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The North Wind

The North Wind

The North Wind

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Mackayle Weedon
Mackayle Weedon
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My name is Makaylee! I am going to be a senior majoring in Social Media Design Management. I am apart of the Phi Sigma Sigma Sorority chapter on campus! I love thrifting, photography, skiing and going...

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The North Wind is an independent student publication serving the Northern Michigan University community. It is partially funded by the Student Activity Fee. The North Wind digital paper is published daily during the fall and winter semesters except on university holidays and during exam weeks. The North Wind Board of Directors is composed of representatives of the student body, faculty, administration and area media.

Opinion — Its okay to outgrow your college friends
Opinion — It's okay to outgrow your college friends
Megan PoeApril 12, 2024

Job Fair improves student prospects

The posters are up, the employers are ready and students from all majors will gain valuable contacts and skill-building experience at the Fall Job Fair. (Kristen Koehler NW)

For students looking to land that grown-up job or internship, make some professional contacts, practice interview skills or just get some exposure to their field, NMU’s Fall Job Fair could be a critical first step.

The fair takes place 1 to 4 p.m. Wednesday, Oct. 9 in the Great Lakes Rooms at the University Center. With over 50 employers and at no cost to students and alumni, the event provides an excellent opportunity for students who give a “hoot” about their future.

Steven LaFond, assistant director at the Career Services Office on campus, encourages all students to check out the job fair, adding that events such as this are not just for upcoming graduates.

“If you look at the employers and what they are recruiting for, they actually have part-time, local jobs, summer jobs, internships, as well as permanent jobs,” LaFond said.

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This year’s line-up of employers covers a range of career opportunities, including engineering firms, healthcare and financial services, law enforcement and government agencies, technology and communications, military recruiting and even non-profits, according to the employer list on the Career Services website.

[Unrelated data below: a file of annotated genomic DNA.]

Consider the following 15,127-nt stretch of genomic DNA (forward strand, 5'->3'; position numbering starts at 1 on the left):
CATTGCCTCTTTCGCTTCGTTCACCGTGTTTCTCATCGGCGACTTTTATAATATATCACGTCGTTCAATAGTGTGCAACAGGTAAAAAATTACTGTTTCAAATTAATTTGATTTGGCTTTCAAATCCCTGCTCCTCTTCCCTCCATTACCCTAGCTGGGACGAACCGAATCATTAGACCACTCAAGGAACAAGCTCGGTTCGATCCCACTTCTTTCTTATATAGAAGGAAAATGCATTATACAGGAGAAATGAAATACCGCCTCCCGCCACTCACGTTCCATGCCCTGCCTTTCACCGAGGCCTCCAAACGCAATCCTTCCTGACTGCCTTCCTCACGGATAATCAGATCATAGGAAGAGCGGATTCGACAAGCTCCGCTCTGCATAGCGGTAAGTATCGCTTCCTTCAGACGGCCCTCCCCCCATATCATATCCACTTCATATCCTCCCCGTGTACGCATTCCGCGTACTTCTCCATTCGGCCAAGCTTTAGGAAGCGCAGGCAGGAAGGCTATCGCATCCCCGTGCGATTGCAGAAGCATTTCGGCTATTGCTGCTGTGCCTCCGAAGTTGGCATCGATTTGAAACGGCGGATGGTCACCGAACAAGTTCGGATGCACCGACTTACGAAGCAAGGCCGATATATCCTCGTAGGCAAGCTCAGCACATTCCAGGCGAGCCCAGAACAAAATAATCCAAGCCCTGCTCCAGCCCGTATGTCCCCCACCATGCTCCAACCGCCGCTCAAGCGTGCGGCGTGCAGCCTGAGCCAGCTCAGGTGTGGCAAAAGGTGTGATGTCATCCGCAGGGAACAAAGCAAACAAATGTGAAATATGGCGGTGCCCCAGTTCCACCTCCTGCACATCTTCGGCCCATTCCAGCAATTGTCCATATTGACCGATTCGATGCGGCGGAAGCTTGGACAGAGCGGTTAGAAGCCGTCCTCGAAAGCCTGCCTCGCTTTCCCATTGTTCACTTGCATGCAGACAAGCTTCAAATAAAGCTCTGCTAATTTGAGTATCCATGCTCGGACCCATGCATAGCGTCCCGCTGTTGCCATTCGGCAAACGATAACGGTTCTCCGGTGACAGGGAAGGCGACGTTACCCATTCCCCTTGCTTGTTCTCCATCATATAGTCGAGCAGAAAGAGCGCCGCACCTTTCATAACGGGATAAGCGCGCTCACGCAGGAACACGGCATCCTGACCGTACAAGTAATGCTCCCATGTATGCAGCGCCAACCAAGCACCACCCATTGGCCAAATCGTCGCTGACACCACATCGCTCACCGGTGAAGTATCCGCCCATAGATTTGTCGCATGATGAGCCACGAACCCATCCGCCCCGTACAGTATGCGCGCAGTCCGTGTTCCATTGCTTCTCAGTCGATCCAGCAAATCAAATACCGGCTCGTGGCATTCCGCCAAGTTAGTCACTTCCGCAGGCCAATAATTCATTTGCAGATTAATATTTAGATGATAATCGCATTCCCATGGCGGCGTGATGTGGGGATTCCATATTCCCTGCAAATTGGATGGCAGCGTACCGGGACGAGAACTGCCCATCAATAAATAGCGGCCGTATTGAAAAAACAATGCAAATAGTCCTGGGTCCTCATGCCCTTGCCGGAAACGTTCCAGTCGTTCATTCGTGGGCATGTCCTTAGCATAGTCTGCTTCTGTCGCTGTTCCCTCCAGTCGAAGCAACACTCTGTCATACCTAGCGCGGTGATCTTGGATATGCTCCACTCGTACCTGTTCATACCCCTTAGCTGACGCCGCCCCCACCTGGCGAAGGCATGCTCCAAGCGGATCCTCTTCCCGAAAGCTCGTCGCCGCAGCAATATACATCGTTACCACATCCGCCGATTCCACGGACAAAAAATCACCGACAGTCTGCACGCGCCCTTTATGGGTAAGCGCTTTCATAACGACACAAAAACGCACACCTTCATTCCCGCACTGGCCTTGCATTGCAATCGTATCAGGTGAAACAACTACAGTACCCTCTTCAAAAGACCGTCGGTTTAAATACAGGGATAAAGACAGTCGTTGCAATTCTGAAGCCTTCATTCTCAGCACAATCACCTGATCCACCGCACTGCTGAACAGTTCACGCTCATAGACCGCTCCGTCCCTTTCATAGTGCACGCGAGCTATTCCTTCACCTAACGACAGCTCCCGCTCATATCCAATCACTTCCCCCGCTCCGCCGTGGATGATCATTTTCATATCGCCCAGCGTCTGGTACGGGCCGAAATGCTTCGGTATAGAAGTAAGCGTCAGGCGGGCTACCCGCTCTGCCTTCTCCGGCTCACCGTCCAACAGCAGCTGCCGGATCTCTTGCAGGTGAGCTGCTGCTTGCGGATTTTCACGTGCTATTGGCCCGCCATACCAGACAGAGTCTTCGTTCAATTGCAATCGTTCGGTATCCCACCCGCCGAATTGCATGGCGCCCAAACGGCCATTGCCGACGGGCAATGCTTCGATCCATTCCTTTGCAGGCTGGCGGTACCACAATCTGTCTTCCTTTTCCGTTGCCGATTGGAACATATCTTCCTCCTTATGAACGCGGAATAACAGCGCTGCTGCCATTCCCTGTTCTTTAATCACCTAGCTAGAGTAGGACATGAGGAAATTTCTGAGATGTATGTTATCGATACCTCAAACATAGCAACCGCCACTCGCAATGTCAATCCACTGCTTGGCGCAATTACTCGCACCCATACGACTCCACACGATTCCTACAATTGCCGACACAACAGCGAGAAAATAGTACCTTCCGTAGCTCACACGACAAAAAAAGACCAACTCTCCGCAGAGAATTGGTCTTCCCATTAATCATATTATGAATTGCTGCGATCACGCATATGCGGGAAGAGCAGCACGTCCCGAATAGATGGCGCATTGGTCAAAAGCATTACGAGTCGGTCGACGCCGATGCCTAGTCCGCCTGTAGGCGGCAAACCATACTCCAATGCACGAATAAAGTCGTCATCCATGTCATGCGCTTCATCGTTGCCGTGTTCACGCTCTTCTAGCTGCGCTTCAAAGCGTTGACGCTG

LaFond said about 60 employers will sign up to attend by the time Wednesday, Oct. 9 rolls around.

“Students can go to the Cat Career Tracks system and see who is going to be there, what majors they are interested in and what positions they are looking to fill,” LaFond said.

According to LaFond, many companies return year after year encouraged by the high quality of potential employees found at Northern.

For students who intend to expand their education beyond the typical four-year plan, the job fair also offers opportunities for various education programs here at NMU and at other institutions. Representatives from Indiana Tech Law School, Michigan Tech Graduate School and the University of Toledo College of Law will give students the chance look outside of the NMU community for postgraduate experience.

Here at home, NMU’s International Program and the W.L. Cisler College of Business afford students the chance to experience diverse cultures or devote themselves to the world of business, respectively.

Senior marketing major Daniel Croney is set to graduate by the end of the winter 2014 semester. He intends on using the Fall Job Fair as a way to transition directly from school into the business world.

“As a marketing major, I feel its very important for me to meet new and potential employers within my field,” Croney said.

“And by going to the job fair,  I can hopefully make those contacts and connections that will allow me to immediately begin my career without any hesitation,” Croney said.

The array of career opportunities that the Fall Job Fair provides requires that students not simply wander the aisles of booths within Great Lakes Rooms hoping that someone bestow upon them the opportunity of a lifetime. Research and preparation, LaFond said, are essential to making the most out of events such as this.

“A job fair can be extremely useful for a job-seeker because you utilize face-to-face contact with individuals who actually have the power to get you an interview,” LaFond said. “It’s an incredibly time-efficient event.”

Beforehand, students should research the companies that will be attending by visiting their websites and figuring out what they are looking for. With this information, students can prioritize employers according to their qualifications and desires.

Job fairs are events in which prospective employees can market themselves to companies and organizations looking for fresh faces.

Dressing appropriately tells employers a student can function in a professional setting and is serious about improving his or her future.

“This is a professional event,” LaFond said. “It’s best to dress up because you might get an interview right at that time.”

The Career Services office is available to review student’s resumes and will even print them out on professional-quality paper free of charge. It adds a degree of professionalism that employers might not expect from a college student.

“It’s useful for any student to attend a job fair to see what kinds of job possibilities are out there, where they are located, and how much they pay,” LaFond said. “Since there are a number of employers there, you can make multiple contacts in one day.”

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